The discussion will conceptualize the indigenous resistance spectrum from a multiscalar and multitemporal perspective by using three intersecting frames. 1) “land rebellions”, focusing on the key battles between Spanish and indigenous people. 2) “temporal resistance”, where the use of key ethnonyms and categories (e.g. “indigeneity”) will be conceptualized as political arenas to both resist contemporary colonialism and to replicate colonial strategies in the present. 3) “cultural resilience”, where the challenges of contemporary attempts to rethink about the indigenous history are explored. These arguments will be summarized in a counter-mapping proposal of the peculiarities of indigenous resistance in the past as well as in the present.

16:05 | Alexander Aston, School of Archaeology, University of Oxford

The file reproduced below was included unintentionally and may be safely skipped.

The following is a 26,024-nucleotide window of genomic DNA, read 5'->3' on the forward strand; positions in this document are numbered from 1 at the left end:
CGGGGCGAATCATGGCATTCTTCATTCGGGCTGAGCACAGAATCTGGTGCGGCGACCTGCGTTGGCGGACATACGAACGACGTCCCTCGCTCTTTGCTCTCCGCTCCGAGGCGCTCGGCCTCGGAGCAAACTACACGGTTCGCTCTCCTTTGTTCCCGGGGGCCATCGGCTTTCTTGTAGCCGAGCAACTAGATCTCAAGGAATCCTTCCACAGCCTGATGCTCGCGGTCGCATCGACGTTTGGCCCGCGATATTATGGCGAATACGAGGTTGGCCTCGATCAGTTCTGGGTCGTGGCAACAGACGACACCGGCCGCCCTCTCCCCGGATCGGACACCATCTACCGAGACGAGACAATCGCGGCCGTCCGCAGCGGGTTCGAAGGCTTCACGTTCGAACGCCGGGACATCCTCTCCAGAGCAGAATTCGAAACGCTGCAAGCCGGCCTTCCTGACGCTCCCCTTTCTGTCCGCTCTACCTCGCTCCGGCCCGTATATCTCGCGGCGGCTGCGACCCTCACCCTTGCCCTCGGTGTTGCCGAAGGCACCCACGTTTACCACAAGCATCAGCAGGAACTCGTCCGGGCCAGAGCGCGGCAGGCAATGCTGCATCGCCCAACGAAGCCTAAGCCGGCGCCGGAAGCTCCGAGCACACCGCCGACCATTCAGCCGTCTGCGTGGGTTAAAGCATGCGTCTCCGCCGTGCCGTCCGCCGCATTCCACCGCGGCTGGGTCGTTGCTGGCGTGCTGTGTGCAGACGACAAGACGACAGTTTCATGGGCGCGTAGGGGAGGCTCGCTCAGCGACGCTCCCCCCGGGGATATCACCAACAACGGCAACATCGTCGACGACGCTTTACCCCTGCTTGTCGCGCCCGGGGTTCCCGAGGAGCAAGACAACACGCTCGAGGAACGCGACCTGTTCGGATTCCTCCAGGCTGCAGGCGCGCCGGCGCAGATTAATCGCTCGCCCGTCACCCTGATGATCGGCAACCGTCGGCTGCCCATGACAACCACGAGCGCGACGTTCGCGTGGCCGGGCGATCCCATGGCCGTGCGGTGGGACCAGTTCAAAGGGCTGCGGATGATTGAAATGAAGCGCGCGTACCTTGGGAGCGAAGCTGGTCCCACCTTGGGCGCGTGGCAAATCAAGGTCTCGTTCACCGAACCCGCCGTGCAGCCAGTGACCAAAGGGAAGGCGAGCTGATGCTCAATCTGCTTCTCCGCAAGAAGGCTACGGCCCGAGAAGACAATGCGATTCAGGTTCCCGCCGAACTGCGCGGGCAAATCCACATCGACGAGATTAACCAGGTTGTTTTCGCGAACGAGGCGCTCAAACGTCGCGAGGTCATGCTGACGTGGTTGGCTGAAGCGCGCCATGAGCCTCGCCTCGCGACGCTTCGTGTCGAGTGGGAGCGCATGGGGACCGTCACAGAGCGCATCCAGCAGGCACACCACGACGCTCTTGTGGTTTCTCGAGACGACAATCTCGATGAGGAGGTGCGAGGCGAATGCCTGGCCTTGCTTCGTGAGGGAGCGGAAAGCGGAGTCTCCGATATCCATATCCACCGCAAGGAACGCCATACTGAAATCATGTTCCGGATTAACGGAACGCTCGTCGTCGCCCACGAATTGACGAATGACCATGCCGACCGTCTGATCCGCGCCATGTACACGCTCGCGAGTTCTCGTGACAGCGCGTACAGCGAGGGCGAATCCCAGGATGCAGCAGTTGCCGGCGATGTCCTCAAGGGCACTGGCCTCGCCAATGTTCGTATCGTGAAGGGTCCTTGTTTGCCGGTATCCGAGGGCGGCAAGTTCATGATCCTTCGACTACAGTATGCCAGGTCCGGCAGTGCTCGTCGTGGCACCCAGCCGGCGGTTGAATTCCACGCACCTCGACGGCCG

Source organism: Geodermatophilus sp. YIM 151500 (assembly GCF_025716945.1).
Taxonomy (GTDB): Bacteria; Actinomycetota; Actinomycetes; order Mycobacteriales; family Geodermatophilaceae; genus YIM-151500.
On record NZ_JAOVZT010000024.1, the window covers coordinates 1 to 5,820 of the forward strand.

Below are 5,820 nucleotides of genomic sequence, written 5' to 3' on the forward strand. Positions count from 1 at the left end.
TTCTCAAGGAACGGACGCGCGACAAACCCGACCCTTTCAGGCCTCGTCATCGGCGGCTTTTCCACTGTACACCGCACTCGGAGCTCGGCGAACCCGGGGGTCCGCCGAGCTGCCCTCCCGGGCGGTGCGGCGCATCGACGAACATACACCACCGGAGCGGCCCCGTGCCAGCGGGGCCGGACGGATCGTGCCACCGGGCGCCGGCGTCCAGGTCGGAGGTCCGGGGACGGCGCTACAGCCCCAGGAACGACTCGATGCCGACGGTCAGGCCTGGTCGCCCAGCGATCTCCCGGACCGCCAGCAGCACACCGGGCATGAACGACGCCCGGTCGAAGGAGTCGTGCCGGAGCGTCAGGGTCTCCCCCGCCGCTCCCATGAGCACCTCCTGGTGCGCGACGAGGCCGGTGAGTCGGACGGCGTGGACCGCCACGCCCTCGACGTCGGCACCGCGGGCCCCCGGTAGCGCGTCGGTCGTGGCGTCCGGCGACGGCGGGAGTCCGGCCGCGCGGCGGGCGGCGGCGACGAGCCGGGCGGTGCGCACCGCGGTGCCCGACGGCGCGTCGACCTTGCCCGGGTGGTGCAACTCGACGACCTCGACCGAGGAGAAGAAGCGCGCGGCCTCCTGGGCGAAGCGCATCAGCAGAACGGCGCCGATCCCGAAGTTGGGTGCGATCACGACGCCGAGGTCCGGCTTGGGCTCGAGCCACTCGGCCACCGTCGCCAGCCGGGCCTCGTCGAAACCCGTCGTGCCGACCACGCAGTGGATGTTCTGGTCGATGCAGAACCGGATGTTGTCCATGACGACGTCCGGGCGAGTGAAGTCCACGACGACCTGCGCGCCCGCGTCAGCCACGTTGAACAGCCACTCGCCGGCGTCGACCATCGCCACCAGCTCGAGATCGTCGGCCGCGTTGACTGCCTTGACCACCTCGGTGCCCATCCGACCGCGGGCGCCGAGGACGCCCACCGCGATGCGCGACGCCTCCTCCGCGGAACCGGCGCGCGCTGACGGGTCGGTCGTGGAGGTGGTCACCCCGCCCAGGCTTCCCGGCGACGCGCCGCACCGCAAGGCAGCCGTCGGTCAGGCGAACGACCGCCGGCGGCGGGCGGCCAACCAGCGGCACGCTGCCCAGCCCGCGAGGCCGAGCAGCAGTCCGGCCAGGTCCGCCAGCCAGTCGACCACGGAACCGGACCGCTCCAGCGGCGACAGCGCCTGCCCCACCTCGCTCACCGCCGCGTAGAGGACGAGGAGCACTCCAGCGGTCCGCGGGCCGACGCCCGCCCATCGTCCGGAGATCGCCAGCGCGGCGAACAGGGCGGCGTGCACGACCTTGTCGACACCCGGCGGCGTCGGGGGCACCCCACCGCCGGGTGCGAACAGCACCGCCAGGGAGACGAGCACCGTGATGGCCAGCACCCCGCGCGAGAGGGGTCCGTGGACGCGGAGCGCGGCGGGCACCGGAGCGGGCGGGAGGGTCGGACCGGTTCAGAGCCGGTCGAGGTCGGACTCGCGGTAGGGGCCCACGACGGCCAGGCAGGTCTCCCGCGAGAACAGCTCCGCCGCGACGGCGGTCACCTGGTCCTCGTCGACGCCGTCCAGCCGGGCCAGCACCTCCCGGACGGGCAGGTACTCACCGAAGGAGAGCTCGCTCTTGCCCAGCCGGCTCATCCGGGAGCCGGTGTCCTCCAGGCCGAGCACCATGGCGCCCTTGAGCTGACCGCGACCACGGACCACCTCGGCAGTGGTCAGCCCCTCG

Flame of the Red Flag: Ecologies of Resistance from the Paris Commune to Present

Environmental justice is perhaps the most universal issue facing the human race. The predicaments of climate change, ecological collapse and resource scarcity are presenting challenges at radically emergent scales. Considering resistance in a period of dramatic environment change is a question about the relationship between social organisation, agency and scalability. Resistance is expressed along a diverse continuum of personal and collective acts which challenge, mediate and transform relationships of power. Acts of resistance, when most successful, generate emergent and self-organising relationships with revolutionary potential. Ecological transformation in the twenty-first century demands new analysis and understanding of the relationship between mind, environment and society if we hope to generate solutions commensurate with the difficulties we face.